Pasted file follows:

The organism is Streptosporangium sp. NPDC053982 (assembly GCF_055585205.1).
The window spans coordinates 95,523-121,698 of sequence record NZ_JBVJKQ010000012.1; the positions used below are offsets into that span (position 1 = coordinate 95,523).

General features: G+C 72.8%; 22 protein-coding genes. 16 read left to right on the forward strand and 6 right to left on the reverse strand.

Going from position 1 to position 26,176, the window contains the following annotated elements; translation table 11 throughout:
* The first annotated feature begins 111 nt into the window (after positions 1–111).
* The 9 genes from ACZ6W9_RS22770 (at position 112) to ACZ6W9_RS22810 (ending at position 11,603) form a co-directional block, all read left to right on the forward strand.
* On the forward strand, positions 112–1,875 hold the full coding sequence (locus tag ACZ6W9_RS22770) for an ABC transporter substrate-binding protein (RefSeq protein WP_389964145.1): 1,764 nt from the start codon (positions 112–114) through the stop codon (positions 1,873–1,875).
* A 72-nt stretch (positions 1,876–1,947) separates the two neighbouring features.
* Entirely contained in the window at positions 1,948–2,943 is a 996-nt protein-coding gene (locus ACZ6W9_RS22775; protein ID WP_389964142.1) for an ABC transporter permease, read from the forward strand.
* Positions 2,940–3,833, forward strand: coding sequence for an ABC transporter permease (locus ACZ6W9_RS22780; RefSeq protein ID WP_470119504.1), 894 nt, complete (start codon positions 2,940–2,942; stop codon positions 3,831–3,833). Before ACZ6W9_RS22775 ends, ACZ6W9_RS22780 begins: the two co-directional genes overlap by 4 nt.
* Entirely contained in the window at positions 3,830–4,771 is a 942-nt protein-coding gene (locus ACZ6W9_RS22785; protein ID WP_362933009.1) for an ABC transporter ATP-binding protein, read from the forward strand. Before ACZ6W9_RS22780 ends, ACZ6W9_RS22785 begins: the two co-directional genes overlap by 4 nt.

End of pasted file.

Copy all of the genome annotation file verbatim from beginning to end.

The organism is Streptosporangium sp. NPDC053982 (assembly GCF_055585205.1).
The window spans coordinates 95,523-121,698 of sequence record NZ_JBVJKQ010000012.1; the positions used below are offsets into that span (position 1 = coordinate 95,523).

General features: G+C 72.8%; 22 protein-coding genes. 16 read left to right on the forward strand and 6 right to left on the reverse strand.

Going from position 1 to position 26,176, the window contains the following annotated elements; translation table 11 throughout:
* The first annotated feature begins 111 nt into the window (after positions 1–111).
* The 9 genes from ACZ6W9_RS22770 (at position 112) to ACZ6W9_RS22810 (ending at position 11,603) form a co-directional block, all read left to right on the forward strand.
* On the forward strand, positions 112–1,875 hold the full coding sequence (locus tag ACZ6W9_RS22770) for an ABC transporter substrate-binding protein (RefSeq protein WP_389964145.1): 1,764 nt from the start codon (positions 112–114) through the stop codon (positions 1,873–1,875).
* A 72-nt stretch (positions 1,876–1,947) separates the two neighbouring features.
* Entirely contained in the window at positions 1,948–2,943 is a 996-nt protein-coding gene (locus ACZ6W9_RS22775; protein ID WP_389964142.1) for an ABC transporter permease, read from the forward strand.
* Positions 2,940–3,833, forward strand: coding sequence for an ABC transporter permease (locus ACZ6W9_RS22780; RefSeq protein ID WP_470119504.1), 894 nt, complete (start codon positions 2,940–2,942; stop codon positions 3,831–3,833). Before ACZ6W9_RS22775 ends, ACZ6W9_RS22780 begins: the two co-directional genes overlap by 4 nt.
* Entirely contained in the window at positions 3,830–4,771 is a 942-nt protein-coding gene (locus ACZ6W9_RS22785; protein ID WP_362933009.1) for an ABC transporter ATP-binding protein, read from the forward strand. Before ACZ6W9_RS22780 ends, ACZ6W9_RS22785 begins: the two co-directional genes overlap by 4 nt.